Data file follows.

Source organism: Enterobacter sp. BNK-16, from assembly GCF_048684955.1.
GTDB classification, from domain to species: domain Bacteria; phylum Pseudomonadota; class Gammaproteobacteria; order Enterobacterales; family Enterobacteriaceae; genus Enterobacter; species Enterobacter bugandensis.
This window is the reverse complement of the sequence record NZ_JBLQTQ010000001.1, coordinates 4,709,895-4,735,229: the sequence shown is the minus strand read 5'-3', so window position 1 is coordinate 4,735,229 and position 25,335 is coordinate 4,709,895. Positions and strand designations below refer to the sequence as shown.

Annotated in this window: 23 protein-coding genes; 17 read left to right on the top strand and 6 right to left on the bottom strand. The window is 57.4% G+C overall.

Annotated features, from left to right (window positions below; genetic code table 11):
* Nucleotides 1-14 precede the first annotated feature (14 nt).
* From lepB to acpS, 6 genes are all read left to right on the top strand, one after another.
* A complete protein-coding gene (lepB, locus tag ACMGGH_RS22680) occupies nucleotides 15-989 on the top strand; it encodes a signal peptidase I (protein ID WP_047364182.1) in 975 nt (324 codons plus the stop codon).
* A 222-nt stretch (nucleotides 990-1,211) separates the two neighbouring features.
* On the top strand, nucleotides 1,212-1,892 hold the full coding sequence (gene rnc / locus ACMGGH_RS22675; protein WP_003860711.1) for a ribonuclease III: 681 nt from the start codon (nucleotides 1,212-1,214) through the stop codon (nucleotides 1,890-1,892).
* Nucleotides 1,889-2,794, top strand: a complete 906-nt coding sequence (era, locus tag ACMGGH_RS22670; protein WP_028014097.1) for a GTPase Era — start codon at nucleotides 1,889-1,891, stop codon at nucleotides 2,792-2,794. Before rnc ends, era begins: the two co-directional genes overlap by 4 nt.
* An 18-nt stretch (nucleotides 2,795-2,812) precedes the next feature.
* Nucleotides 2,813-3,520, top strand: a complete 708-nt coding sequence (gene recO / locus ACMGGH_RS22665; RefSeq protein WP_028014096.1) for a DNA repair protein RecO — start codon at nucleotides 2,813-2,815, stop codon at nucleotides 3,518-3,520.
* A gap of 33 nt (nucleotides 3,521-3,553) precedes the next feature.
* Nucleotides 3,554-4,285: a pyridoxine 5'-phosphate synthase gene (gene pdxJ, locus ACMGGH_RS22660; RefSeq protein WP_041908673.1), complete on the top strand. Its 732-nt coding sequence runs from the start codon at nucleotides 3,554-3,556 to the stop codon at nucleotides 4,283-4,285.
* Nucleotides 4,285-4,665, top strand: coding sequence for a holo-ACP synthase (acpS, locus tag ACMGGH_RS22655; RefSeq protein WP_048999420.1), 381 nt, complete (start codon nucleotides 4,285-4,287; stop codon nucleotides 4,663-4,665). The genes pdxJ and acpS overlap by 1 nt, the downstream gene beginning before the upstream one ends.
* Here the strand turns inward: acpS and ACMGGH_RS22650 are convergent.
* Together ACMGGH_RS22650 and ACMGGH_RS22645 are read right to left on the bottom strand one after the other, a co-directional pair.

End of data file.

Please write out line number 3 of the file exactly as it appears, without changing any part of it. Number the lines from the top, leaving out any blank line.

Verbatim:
This window is the reverse complement of the sequence record NZ_JBLQTQ010000001.1, coordinates 4,709,895-4,735,229: the sequence shown is the minus strand read 5'-3', so window position 1 is coordinate 4,735,229 and position 25,335 is coordinate 4,709,895. Positions and strand designations below refer to the sequence as shown.